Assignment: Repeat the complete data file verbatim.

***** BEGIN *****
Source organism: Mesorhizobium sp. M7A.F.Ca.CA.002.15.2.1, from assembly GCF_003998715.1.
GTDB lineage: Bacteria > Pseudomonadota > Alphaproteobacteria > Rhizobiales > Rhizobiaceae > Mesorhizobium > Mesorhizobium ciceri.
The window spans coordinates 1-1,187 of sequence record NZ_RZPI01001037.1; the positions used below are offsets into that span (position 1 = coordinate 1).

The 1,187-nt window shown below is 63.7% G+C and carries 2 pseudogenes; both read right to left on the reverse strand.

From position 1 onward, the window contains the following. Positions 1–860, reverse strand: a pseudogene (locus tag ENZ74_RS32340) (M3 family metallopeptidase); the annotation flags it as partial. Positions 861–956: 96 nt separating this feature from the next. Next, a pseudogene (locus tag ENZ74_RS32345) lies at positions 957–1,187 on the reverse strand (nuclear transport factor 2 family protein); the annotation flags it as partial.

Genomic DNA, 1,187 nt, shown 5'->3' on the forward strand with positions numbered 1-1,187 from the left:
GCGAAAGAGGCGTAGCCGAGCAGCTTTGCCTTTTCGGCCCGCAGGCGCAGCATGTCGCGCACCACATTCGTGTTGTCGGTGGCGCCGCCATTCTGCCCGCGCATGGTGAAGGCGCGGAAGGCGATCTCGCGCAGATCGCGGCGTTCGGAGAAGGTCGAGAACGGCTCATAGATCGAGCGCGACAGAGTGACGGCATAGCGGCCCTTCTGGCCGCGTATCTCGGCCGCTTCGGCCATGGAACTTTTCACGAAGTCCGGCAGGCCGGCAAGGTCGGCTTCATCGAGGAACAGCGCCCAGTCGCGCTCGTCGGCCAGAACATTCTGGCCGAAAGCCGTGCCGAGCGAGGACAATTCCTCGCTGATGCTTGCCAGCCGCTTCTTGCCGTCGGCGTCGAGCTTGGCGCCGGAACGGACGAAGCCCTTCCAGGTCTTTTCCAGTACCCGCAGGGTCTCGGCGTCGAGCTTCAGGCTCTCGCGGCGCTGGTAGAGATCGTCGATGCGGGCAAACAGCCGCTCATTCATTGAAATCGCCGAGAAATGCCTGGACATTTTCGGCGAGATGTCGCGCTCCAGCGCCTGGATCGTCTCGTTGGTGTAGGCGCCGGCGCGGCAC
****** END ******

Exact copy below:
Source organism: Mesorhizobium sp. M7A.F.Ca.CA.002.15.2.1, from assembly GCF_003998715.1.
GTDB lineage: Bacteria > Pseudomonadota > Alphaproteobacteria > Rhizobiales > Rhizobiaceae > Mesorhizobium > Mesorhizobium ciceri.
The window spans coordinates 1-1,187 of sequence record NZ_RZPI01001037.1; the positions used below are offsets into that span (position 1 = coordinate 1).

The 1,187-nt window shown below is 63.7% G+C and carries 2 pseudogenes; both read right to left on the reverse strand.

From position 1 onward, the window contains the following. Positions 1–860, reverse strand: a pseudogene (locus tag ENZ74_RS32340) (M3 family metallopeptidase); the annotation flags it as partial. Positions 861–956: 96 nt separating this feature from the next. Next, a pseudogene (locus tag ENZ74_RS32345) lies at positions 957–1,187 on the reverse strand (nuclear transport factor 2 family protein); the annotation flags it as partial.

Genomic DNA, 1,187 nt, shown 5'->3' on the forward strand with positions numbered 1-1,187 from the left:
GCGAAAGAGGCGTAGCCGAGCAGCTTTGCCTTTTCGGCCCGCAGGCGCAGCATGTCGCGCACCACATTCGTGTTGTCGGTGGCGCCGCCATTCTGCCCGCGCATGGTGAAGGCGCGGAAGGCGATCTCGCGCAGATCGCGGCGTTCGGAGAAGGTCGAGAACGGCTCATAGATCGAGCGCGACAGAGTGACGGCATAGCGGCCCTTCTGGCCGCGTATCTCGGCCGCTTCGGCCATGGAACTTTTCACGAAGTCCGGCAGGCCGGCAAGGTCGGCTTCATCGAGGAACAGCGCCCAGTCGCGCTCGTCGGCCAGAACATTCTGGCCGAAAGCCGTGCCGAGCGAGGACAATTCCTCGCTGATGCTTGCCAGCCGCTTCTTGCCGTCGGCGTCGAGCTTGGCGCCGGAACGGACGAAGCCCTTCCAGGTCTTTTCCAGTACCCGCAGGGTCTCGGCGTCGAGCTTCAGGCTCTCGCGGCGCTGGTAGAGATCGTCGATGCGGGCAAACAGCCGCTCATTCATTGAAATCGCCGAGAAATGCCTGGACATTTTCGGCGAGATGTCGCGCTCCAGCGCCTGGATCGTCTCGTTGGTGTAGGCGCCGGCGCGGCAC